I’m sure many will still try and influence what’s done on a Twitter stream. More power to them, but it’s a losing battle. Instead of trying to regulate Twitter, I think we’re better served encouraging and promoting those people and tweets that are adding value to the hashtag community. Plus, we can contribute value to the stream ourselves. There are bad actors in every community in the world. However, if enough good people are on board adding value, then the bad actors fade into the background.

4 Health IT and EHR Blogs

Posted on August 12, 2014 I Written By

John Lynn is the Founder of the HealthcareScene.com blog network which currently consists of 15 blogs containing almost 6000 articles with John having written over 3000 of the articles himself. These EMR and Healthcare IT related articles have been viewed over 13 million times. John also manages Healthcare IT Central and Healthcare IT Today, the leading career Health IT job board and blog. John is co-founder of InfluentialNetworks.com and Physia.com. John is highly involved in social media, and in addition to his blogs can also be found on Twitter: @techguy and @ehrandhit and LinkedIn.

As I’ve been putting together these blog posts about other Health IT and EHR bloggers, I’ve been astounded how many former bloggers have stopped blogging. I guess I was write to post one of my first blogger features as “EHR Blogger Attrition.” I imagine many previous bloggers are still sharing content, but have likely moved to other social media which is much easier to sustain. A tweet can be generated much more quickly than a blog post.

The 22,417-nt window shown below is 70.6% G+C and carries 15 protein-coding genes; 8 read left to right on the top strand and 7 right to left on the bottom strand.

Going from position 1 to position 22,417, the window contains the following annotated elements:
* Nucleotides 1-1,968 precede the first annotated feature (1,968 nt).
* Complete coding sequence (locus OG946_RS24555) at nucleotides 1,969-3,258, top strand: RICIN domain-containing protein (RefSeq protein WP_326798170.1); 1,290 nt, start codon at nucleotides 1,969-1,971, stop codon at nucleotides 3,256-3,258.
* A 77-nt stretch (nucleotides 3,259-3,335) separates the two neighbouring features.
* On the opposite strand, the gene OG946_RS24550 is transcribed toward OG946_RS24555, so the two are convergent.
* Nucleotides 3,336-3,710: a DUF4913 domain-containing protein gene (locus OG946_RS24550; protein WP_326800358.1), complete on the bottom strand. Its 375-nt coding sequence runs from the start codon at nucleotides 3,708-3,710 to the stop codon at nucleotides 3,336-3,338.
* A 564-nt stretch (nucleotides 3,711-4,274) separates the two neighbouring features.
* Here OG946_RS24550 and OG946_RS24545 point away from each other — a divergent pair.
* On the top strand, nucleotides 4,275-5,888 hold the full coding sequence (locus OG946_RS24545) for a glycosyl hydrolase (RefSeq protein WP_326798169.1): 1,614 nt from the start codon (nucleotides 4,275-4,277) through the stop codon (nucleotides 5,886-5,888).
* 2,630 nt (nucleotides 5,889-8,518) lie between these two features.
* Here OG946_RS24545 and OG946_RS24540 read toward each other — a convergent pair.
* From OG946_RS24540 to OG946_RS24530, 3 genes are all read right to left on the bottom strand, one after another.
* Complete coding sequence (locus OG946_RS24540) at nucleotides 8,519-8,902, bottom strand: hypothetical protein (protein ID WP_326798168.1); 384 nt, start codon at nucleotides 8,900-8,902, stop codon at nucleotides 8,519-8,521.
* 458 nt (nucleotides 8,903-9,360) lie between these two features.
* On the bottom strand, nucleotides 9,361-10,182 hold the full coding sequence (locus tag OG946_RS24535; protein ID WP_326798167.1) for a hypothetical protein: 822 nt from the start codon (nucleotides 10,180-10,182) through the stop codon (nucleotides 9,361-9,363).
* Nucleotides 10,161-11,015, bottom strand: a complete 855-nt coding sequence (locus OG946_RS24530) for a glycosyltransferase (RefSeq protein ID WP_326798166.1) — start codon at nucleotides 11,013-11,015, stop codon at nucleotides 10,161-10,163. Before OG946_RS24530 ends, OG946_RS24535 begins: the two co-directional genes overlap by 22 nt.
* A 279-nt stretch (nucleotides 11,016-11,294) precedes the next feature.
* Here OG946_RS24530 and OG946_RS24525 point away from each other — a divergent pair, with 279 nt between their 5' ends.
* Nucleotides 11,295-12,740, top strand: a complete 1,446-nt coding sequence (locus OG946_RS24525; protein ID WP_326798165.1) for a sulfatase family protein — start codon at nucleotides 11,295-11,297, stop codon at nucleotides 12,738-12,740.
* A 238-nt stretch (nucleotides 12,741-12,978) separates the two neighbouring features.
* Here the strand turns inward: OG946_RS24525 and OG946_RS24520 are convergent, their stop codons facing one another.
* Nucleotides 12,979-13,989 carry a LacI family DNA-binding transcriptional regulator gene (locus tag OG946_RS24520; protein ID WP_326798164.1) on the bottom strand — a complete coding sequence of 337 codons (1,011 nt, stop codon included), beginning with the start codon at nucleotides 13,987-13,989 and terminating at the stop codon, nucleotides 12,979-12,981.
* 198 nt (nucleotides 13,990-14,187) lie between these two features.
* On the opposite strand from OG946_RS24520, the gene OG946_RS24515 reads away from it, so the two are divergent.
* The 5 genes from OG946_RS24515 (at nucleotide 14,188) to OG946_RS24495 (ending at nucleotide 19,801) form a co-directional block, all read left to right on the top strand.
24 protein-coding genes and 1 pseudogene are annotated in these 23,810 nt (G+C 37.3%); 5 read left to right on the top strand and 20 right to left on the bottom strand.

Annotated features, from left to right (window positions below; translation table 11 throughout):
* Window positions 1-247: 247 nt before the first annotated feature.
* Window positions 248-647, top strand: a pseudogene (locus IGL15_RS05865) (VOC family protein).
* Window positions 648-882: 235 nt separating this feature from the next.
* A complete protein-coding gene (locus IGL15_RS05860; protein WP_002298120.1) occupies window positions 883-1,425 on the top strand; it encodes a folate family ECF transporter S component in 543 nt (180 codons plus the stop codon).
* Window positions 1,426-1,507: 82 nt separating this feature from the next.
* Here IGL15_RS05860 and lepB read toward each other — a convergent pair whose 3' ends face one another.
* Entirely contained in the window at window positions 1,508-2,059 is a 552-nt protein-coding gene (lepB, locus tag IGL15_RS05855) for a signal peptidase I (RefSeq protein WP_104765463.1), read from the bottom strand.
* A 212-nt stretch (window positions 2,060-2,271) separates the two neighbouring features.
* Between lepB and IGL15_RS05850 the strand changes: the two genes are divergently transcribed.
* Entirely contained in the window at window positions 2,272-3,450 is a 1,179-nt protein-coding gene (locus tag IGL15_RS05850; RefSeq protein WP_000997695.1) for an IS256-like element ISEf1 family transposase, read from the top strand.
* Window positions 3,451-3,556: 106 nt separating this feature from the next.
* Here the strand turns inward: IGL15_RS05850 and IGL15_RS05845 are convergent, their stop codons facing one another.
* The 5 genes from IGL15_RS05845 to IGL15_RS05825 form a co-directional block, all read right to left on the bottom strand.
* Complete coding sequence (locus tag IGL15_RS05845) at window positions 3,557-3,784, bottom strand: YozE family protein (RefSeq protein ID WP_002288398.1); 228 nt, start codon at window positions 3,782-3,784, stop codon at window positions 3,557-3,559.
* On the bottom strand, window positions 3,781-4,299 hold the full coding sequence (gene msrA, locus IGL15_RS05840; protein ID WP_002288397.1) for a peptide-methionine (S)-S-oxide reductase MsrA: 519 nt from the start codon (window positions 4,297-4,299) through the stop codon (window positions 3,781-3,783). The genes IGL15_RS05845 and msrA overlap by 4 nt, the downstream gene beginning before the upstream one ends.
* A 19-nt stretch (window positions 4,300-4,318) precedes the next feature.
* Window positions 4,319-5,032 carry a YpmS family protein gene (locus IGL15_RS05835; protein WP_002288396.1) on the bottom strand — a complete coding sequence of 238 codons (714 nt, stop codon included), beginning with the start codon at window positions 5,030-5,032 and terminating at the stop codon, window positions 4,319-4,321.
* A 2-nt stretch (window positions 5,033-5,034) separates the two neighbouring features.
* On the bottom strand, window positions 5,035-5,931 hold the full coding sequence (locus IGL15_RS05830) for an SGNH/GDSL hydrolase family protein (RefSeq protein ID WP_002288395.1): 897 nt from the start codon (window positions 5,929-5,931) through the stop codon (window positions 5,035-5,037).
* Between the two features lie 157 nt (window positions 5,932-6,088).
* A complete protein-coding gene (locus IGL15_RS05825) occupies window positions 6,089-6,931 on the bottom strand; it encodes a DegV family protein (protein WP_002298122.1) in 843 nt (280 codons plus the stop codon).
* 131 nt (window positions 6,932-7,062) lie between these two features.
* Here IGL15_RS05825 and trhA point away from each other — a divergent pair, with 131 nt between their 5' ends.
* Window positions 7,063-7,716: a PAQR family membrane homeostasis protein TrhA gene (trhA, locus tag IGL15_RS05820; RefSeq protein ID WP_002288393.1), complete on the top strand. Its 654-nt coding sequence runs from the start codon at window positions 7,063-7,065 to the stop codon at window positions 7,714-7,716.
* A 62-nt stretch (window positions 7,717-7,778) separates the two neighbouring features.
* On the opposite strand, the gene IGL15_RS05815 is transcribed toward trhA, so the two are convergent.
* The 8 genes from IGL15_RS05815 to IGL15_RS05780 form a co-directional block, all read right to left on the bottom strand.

With that in mind, I feel grateful that I’m still able to blog and that enough people come and read my blog posts that I can provide for my family with my blogging. While some might define my blogging as micro blogging, I think there’s more value in a blog post than a tweet. You don’t have to dig into subjects in a tweet. People don’t go looking through your old tweets like they do blog posts.

Those musings aside, here are some other Health IT and EHR bloggers you might find interesting:
Health Blawg – David Harlow has a fascinating blog covering many of the various healthcare regulations that encumber our lives. Many lawyers are afraid to blog, but David has overcome that fear and created regular healthcare content that’s well worth following.

The Health Care Blog – While this blog isn’t exclusively health IT, a large portion o the topics are Health IT related. This blog never ceases to amaze me at the number of people they have contributing quality content to their site. It doesn’t have one voice, and that’s what makes the site so great. You might read a post about healthcare analytics and then one on value based contracts. Plus, it has one of the most active communities for comments. In fact, I often find myself more interested in the comments than the post itself.